A humpback whale calf that suffered a severe gash across its back last year from a boat propeller appears to be healing and surviving in the Salish Sea.
Peter Hamilton of Comox photographed the one-year-old calf in September near Texada Island not long after it suffered the massive wound.
Hamilton said Thursday he was heartened and surprised when the calf he nicknamed Hope was spotted in late January with her mother, Stingray. But he said her injury should be a warning for boaters to follow distancing rules.
“It was an extremely severe wound. There was lots of blood and I could actually see the spinal cord,” said Hamilton, founding director of Lifeforce Ocean Friends, a whale-protection advocacy group based in the Comox Valley. “The mom, Stingray, stayed close to her calf. The injury appeared to impede the calf’s natural behaviours such as fluking. I thought it could have been fatal.”
Hope was spotted swimming with Stingray, on Dec. 14 near Denman Island and, most recently, on Jan. 24 near Campbell River. The wound, which split the young whale’s back, seemed to be healing.
The Marine Research and Education Society, based in Port McNeill, identifies and documents humpbacks in the Salish Sea and asked Hamilton to give the numbered calf a nickname.
“I thought Hope sends a message of hope for recovery from the injuries and hopefully peace for all humpbacks,” said Hamilton.
Based on the recent sightings, Hope appears to be doing well, the society said in a Facebook post.
“Hope is alive … we did not realize just how inspirational this humpback calf’s nickname would prove to be,” it said. “Fortuitously, the propeller did not severe Hope’s spinal cord nor did Hope die from infection.”
Researchers said there are other humpbacks that show no external injuries but die due to blunt force from collisions with boats that cause massive internal injuries. Others get caught up in grab traps and floats, become exhausted from pulling the weight and drown.
“Too many whales who have suffered collisions or entanglements are undetected or unreported … dead whales often sink to the bottom of the ocean, their realities unknown,” the society said.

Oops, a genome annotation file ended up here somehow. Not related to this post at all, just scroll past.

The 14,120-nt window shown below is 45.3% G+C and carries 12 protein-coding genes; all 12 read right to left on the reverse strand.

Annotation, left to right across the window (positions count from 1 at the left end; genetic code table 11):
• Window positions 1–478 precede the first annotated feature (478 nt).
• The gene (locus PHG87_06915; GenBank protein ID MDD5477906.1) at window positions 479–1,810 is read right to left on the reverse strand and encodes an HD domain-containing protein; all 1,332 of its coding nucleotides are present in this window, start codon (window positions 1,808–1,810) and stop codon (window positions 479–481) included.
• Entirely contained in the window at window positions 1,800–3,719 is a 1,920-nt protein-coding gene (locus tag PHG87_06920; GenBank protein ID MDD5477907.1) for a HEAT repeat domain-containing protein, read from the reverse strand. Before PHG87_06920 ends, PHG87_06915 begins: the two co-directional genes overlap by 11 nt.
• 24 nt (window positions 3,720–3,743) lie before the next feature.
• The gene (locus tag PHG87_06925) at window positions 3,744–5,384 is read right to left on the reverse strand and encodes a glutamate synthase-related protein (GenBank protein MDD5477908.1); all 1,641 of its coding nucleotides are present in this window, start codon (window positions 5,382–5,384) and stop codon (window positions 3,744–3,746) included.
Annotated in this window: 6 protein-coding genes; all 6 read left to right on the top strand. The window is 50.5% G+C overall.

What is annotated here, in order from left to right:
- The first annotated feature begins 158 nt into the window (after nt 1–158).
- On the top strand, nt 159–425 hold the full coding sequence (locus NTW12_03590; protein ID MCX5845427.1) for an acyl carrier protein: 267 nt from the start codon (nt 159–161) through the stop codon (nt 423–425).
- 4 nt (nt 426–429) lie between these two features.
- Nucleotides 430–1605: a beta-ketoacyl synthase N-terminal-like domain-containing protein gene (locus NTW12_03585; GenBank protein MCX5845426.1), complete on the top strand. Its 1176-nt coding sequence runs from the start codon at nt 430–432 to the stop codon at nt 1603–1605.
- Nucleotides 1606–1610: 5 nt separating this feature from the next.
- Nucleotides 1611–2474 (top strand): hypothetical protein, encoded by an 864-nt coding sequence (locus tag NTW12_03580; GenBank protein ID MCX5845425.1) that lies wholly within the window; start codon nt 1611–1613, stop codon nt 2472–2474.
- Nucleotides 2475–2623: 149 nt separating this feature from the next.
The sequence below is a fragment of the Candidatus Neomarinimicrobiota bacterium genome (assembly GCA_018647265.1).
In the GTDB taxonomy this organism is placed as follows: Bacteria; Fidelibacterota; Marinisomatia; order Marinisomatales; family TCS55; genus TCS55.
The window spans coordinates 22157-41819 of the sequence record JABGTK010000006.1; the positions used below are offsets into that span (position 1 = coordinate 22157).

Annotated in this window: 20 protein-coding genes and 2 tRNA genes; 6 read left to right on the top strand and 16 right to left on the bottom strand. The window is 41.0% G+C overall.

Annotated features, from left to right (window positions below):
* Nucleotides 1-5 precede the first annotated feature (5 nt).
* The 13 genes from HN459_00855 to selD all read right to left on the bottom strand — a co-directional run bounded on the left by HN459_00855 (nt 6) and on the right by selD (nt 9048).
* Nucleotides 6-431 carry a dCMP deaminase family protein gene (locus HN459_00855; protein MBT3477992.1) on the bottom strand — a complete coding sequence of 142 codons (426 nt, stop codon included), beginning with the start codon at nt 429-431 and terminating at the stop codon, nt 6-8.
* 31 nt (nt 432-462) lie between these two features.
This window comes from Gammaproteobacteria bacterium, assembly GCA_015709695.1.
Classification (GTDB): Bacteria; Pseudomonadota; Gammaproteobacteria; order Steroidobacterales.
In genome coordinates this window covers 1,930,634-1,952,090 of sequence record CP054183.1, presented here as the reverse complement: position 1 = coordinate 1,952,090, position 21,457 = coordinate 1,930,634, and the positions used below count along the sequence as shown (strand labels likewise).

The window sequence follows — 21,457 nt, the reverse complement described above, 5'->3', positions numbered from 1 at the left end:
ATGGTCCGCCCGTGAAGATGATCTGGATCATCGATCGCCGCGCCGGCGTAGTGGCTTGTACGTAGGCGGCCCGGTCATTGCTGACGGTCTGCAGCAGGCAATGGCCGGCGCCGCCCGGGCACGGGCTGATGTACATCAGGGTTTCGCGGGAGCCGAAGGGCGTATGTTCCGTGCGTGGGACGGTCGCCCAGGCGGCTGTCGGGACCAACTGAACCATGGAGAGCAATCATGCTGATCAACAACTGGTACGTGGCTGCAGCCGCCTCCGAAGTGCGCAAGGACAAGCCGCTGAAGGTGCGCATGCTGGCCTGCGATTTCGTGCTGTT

Humpbacks usually depart for warm-water breeding grounds in Hawaii, Mexico and Central America during the winter months, but it isn’t known if Stingray and Hope will make the journey. Mothers usually wean their calves after about a year, said Hamilton.
The Marine Research and Education Society said humpback whales have staggered departure and return times between the feeding areas around the Island and breeding grounds. “While some humpbacks may indeed not migrate from the feeding grounds off B.C., we have yet to prove that,” the group said. “We would have to document the same whale off our coast in every month to prove they did not migrate.”
The organization said it posted a graphic image of Hope’s injury to raise awareness of damage caused by boat strikes and boaters’ behaviour.
“We are humpback whale researchers and know all too well just how unpredictable humpbacks can be, and how much high-risk boater behaviour there is,” said the society.
All boaters are required to stay 400 metres from endangered southern resident killer whales from Campbell River to just north of Ucluelet. Federal regulations also require them to maintain a 200-metre distance from transient, or Bigg’s orcas, and whales with calves, and 100 metres from all other whales, dolphins and porpoises.
Hamilton said boaters often don’t follow those rules. Even as he was photographing Hope with a telephoto lens at the required distance, a large boat sped by for a closer look at the calf.
To report an incident, call the DFO reporting line at 1-800-465-4336, or go to the Marine Research and Education Society website.